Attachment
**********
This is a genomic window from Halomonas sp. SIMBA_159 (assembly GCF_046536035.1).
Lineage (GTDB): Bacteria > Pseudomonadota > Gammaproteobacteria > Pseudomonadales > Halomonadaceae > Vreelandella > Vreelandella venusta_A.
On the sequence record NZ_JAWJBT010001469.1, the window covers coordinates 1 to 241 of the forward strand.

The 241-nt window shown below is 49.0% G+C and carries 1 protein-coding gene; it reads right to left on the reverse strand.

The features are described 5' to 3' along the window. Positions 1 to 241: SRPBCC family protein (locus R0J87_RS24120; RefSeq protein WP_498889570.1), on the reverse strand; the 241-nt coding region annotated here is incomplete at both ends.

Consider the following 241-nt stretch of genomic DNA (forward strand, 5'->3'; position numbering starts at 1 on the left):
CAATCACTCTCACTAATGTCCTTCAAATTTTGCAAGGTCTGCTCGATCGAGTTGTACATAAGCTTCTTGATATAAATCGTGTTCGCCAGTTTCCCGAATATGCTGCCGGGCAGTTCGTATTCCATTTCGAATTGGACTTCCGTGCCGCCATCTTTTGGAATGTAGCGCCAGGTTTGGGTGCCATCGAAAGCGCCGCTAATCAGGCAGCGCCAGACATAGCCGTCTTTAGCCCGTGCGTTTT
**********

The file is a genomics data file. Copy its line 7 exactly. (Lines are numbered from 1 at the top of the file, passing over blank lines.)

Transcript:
CAATCACTCTCACTAATGTCCTTCAAATTTTGCAAGGTCTGCTCGATCGAGTTGTACATAAGCTTCTTGATATAAATCGTGTTCGCCAGTTTCCCGAATATGCTGCCGGGCAGTTCGTATTCCATTTCGAATTGGACTTCCGTGCCGCCATCTTTTGGAATGTAGCGCCAGGTTTGGGTGCCATCGAAAGCGCCGCTAATCAGGCAGCGCCAGACATAGCCGTCTTTAGCCCGTGCGTTTT